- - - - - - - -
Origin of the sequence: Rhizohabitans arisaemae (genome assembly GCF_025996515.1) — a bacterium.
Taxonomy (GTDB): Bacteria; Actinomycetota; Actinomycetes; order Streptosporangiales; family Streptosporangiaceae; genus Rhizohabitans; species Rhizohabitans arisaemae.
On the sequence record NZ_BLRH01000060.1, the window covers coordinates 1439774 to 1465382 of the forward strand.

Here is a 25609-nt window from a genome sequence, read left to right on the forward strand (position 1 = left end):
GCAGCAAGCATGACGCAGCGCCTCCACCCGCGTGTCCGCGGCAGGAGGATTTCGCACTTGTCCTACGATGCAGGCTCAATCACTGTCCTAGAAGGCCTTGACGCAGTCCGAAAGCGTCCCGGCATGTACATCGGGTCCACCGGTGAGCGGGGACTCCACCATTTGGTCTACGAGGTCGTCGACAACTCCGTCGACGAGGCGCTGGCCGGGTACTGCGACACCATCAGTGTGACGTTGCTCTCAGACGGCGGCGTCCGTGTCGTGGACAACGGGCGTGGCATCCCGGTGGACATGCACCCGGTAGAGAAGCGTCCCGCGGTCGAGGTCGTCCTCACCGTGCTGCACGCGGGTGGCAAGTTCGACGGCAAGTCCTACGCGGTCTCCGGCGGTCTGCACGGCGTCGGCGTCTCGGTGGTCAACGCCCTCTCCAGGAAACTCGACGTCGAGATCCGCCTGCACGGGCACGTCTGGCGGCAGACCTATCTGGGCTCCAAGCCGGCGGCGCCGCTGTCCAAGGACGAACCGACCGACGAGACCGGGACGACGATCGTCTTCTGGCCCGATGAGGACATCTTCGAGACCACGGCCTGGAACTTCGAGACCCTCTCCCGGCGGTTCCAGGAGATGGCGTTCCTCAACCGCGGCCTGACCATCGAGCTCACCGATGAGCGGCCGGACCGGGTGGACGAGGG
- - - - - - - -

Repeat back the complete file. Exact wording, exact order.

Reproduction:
Origin of the sequence: Rhizohabitans arisaemae (genome assembly GCF_025996515.1) — a bacterium.
Taxonomy (GTDB): Bacteria; Actinomycetota; Actinomycetes; order Streptosporangiales; family Streptosporangiaceae; genus Rhizohabitans; species Rhizohabitans arisaemae.
On the sequence record NZ_BLRH01000060.1, the window covers coordinates 1439774 to 1465382 of the forward strand.

Here is a 25609-nt window from a genome sequence, read left to right on the forward strand (position 1 = left end):
GCAGCAAGCATGACGCAGCGCCTCCACCCGCGTGTCCGCGGCAGGAGGATTTCGCACTTGTCCTACGATGCAGGCTCAATCACTGTCCTAGAAGGCCTTGACGCAGTCCGAAAGCGTCCCGGCATGTACATCGGGTCCACCGGTGAGCGGGGACTCCACCATTTGGTCTACGAGGTCGTCGACAACTCCGTCGACGAGGCGCTGGCCGGGTACTGCGACACCATCAGTGTGACGTTGCTCTCAGACGGCGGCGTCCGTGTCGTGGACAACGGGCGTGGCATCCCGGTGGACATGCACCCGGTAGAGAAGCGTCCCGCGGTCGAGGTCGTCCTCACCGTGCTGCACGCGGGTGGCAAGTTCGACGGCAAGTCCTACGCGGTCTCCGGCGGTCTGCACGGCGTCGGCGTCTCGGTGGTCAACGCCCTCTCCAGGAAACTCGACGTCGAGATCCGCCTGCACGGGCACGTCTGGCGGCAGACCTATCTGGGCTCCAAGCCGGCGGCGCCGCTGTCCAAGGACGAACCGACCGACGAGACCGGGACGACGATCGTCTTCTGGCCCGATGAGGACATCTTCGAGACCACGGCCTGGAACTTCGAGACCCTCTCCCGGCGGTTCCAGGAGATGGCGTTCCTCAACCGCGGCCTGACCATCGAGCTCACCGATGAGCGGCCGGACCGGGTGGACGAGGG